By Jason Wong
Following yesterday’s rout in global equities a risk-off tone remains evident, with the S&P500 making further losses overnight, while US 10-year Treasury yields are flat to down slightly. Despite the fall in risk appetite, the NZD has ended up one of the better performers as short-positions were likely pared.
After we went to print yesterday, US equities lunged further into negative territory and this spilled over into global markets, with NZ’s high-flying equity market ending down a chunky 3.6%. No single trigger can adequately explain the sudden plunge in equity markets but a number of factors can be pointed at, including US rates having reached a tipping point late into the cycle, worries about the impact of higher oil prices, escalating US-China tensions (not just on trade but at a military level as well), an over-valued tech sector and allegations of Chinese chip-makers including devices in products to spy on their overseas customers, to name a few.
Overnight, President Trump blamed the Fed for the market rout saying “The Fed is out of control…I think what they’re doing is wrong”, but adding that he wasn’t going to fire Fed Chair Powell. This followed his comments yesterday that the Fed has gone crazy and was making a mistake.
The S&P500 has spent most of the session so far in negative territory, down as much as 1½% recently and currently down about 1%, to sit just below its 200-day moving average. Earlier in the year the index broke down through that technical indicator a number of times but not for very long and recovered each time. Another lurch lower could well feed on itself, while a bounce would get the buy-the-dip brigade back into action, so we’re currently at an interesting juncture.
Of some relief, US CPI inflation was lower than expected for the second month in a row, with the annual core measure staying steady at 2.2% y/y. The market still thinks another rate hike is likely in December as the tighter labour market forewarns future inflationary pressure, but the softer inflation data supports the Fed’s gradual approach to raising rates.
In other news, Dow Jones reported that President Trump is going to meet with his Chinese counterpart Xi at the G20 meeting next month. Later, Larry Kudlow told reporters he “can’t officially” confirm Trump and Xi are planning to meet, saying only it’s under discussion.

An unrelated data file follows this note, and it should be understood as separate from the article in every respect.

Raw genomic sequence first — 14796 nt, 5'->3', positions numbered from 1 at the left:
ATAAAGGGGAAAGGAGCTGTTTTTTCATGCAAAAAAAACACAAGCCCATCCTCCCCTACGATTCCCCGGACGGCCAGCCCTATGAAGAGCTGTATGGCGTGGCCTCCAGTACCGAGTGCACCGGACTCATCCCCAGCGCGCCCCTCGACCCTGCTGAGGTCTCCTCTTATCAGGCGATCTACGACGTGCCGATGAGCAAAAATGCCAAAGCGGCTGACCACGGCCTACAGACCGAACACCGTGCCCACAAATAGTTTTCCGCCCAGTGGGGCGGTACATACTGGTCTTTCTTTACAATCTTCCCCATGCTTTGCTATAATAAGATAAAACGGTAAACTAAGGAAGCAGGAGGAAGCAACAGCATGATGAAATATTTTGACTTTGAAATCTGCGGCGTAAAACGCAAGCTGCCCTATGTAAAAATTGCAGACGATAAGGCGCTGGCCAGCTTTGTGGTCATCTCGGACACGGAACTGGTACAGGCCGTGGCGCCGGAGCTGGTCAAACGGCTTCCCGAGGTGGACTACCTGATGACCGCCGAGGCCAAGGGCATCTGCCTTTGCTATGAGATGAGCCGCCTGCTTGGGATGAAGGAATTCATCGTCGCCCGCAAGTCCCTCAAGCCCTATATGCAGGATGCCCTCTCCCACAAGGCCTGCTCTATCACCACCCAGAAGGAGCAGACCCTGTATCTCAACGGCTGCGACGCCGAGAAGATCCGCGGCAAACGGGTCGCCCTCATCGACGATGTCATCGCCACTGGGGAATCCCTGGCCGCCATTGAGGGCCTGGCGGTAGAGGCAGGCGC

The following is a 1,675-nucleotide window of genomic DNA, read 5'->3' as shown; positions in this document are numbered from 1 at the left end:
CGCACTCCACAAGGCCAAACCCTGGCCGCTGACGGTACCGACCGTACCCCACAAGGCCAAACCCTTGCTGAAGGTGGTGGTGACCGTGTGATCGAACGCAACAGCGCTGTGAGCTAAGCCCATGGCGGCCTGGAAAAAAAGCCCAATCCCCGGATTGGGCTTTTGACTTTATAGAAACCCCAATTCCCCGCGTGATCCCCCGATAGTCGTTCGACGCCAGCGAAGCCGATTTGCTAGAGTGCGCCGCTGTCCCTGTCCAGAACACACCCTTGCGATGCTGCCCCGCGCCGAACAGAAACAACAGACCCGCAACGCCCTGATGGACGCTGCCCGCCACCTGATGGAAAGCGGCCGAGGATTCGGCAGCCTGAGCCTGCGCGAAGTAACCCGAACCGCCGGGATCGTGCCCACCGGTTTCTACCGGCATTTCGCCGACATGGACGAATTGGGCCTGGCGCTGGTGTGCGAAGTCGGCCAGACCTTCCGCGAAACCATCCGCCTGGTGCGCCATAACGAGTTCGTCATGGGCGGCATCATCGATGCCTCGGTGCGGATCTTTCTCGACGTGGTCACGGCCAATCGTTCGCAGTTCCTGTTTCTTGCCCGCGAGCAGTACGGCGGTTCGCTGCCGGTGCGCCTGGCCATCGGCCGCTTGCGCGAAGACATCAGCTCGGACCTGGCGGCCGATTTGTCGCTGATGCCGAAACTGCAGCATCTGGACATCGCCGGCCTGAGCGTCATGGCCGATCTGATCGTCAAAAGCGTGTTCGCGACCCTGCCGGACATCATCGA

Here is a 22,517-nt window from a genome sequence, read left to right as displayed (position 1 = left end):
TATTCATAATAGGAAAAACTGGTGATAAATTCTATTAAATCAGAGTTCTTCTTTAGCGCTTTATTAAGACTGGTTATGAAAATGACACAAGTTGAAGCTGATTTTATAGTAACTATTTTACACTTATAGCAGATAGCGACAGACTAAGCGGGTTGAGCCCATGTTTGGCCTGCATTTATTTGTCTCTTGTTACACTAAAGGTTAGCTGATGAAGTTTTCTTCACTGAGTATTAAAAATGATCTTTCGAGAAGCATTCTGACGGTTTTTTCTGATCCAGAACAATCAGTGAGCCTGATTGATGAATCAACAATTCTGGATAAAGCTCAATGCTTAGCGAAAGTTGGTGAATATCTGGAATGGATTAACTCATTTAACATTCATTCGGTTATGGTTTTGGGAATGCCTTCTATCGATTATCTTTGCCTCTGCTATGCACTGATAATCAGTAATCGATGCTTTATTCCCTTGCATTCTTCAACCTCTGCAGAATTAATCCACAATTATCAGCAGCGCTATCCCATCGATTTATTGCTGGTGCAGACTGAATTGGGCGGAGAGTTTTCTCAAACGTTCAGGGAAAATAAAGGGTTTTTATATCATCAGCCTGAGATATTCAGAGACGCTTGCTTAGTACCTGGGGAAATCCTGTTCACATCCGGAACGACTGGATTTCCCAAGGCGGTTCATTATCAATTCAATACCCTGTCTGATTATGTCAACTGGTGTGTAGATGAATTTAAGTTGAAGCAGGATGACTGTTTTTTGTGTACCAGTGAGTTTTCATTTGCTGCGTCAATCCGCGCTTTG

US Treasury yields have settled in a 3.14-3.19% range since the open of the Asian trading session, following the 8bps decline in late NY trading yesterday. Despite the softer inflation data, the 2-year rate shows some upward drift and is up 2bps from the NZ close compared to the flat 10-year rate. The market is taking the view that equity markets would have to show a much larger downward correction to sway the Fed from its gradual tightening path.
In currency markets, the NZD has outperformed despite the weaker risk appetite environment and has blasted up over 1% through the 0.65 mark and is higher on all the crosses. While this is unusual, in a big risk-off event the natural behaviour of traders is to shut down or reduce positions. Positioning in the NZD has been significantly short – the greatest on record according to CFTC data for non-commercial positions in the futures market – so NZD strength at a time like this suggests some short covering. Indeed, currency movements over the past 24 hours or so tells us a lot about positioning. The AUD has also outperformed but not to the extent of the NZD. The AUD has blasted up through 0.71, while NZD/AUD is up to 0.9160. With positioning a key factor behind the moves we wouldn’t read too much into them or want to extrapolate the move too far into the future.
The weaker USD since this time yesterday likely reflects a reduction in long positioning, although Trump’s outburst against the Fed and the softer CPI data haven’t helped either. USD indices are down around 0.4-0.5% for the day. EUR is up 0.6% to 1.1590 while GBP is flat around the 1.32 mark. Brexit headlines remain confusing and conflicting. Italy remains a focus for the market and rates are modestly higher there ahead of Italy submitting its Budget. EU economy chief Moscovici said he’ll try to bring Italy “closer” to EU spending rules in negotiations over the country’s 2019 budget.
Finally, oil prices have retreated again. Alongside data showing some inventory build, OPEC cut its estimate for global demand for its crude next year by 900k barrels per day due to weakening economic growth and higher output from rivals, notably US shale drillers. Brent crude is down 3% to $80.60 and well down from the $86.70 peak of mid-last week.
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